By Kim Brothers
Centerstone Kentucky (previously Seven Counties Services) has opened The Living Room, intended to be a safe, calming space for adults in crisis. Through the support of The Louisville Metro Council, in partnership with Louisville Metro Police Department (LMPD), Louisville Metro Department of Corrections and The Louisville Metro Department of Public Health and Wellness, Centerstone Kentucky hopes to divert up to 90 percent of people in crisis from jail, the emergency room or inpatient hospitalization.
The Living Room is a low key, compassionate, non-intrusive alternative location open 24 hours a day, seven days a week, and is located in downtown Louisville.
The idea was created and launched by CLOUT (Citizens of Louisville Organized and United Together). CLOUT, a faith-based group, coordinated the first “Safe City Round Table” last year, with the goal of finding solutions to community problems, specifically related to mental health and addiction issues.
According to CLOUT, people in Louisville with mental illnesses are 16 times more likely to wind up in jail. People with addictions are 39 times more likely.
Peer support staff (persons with lived experience who have a mental illness or substance use disorder) welcome Living Room guests when they arrive, and during their visit, encourage them to connect to resources.
By diverting people in crisis from higher levels of care while providing connections to treatment programs, the Living Room aims to build a healthier community, while easing demand on police officers.
The Living Room is currently accepting guests by police escort only from all nine LMPD divisions, and additional small city police departments such as J-Town and St. Matthews.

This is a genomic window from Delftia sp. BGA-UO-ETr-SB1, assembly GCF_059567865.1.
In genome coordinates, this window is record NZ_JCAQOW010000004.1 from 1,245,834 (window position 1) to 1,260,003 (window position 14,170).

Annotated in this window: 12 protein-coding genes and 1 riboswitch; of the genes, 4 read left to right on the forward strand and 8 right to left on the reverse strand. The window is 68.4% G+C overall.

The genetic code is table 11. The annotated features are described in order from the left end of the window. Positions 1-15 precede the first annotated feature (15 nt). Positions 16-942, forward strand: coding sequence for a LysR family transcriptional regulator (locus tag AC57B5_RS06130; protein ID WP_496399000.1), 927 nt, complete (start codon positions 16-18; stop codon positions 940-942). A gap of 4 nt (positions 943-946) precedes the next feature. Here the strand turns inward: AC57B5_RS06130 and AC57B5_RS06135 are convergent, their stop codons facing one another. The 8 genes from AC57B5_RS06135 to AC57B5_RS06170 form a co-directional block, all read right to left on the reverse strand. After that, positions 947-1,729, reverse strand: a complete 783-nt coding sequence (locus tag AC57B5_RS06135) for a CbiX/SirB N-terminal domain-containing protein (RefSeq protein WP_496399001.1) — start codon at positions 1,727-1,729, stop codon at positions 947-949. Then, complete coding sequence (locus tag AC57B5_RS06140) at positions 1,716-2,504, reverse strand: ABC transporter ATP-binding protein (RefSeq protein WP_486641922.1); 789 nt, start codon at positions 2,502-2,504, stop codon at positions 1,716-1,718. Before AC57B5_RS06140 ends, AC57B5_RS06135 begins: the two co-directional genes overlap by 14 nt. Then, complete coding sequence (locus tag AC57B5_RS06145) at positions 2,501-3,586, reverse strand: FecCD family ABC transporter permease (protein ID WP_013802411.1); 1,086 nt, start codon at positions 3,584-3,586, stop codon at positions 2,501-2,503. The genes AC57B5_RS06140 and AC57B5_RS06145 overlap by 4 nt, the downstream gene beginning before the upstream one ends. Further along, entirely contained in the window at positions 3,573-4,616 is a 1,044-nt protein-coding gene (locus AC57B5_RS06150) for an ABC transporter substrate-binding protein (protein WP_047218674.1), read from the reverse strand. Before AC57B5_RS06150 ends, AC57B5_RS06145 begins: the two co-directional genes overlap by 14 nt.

Louisville Metro Police often find themselves on the front lines with people who are in need of what the Living Room can offer, said Police Chief Steve Conrad. “This partnership creates a much-needed resource for our community,” Conrad said. “Not everyone needs a jail cell or hospital bed and this will provide an opportunity to get clients the resources they need.”
Mark Bolton, director of Louisville Metro Corrections said it costs the jail between $200 and $300 to house one inmate with mental health issues for one day. It’s expected to cost less than $100 per day to care for one person at the Living Room. In the future, Metro Corrections leaders even hope to use the Living Room as a resource.
“What we hope to do is create a pathway from the jail to the Living Room for those who still end up in the local jail system that have mental health issues,” Bolton said.
The Louisville Metro Council provided Centerstone Kentucky with $325,000 to fund the Living Room for start-up costs and operating expenses for six months. Centerstone Kentucky plans to ask for additional funding.
Tony Zipple, Centerstone Kentucky’s president and CEO, says, “The Living Room is an innovative and compassionate response for our community. This new program, connects those in need to critical community resources, allowing up to 90 percent of people in crisis to be diverted from jail, ER departments or inpatient hospitalizations. It’s not very often that you have the opportunity to save money, improve public safety and do good work all at the same time.”
-Kim Brothers is division vice president of Adult Services at Centerstone.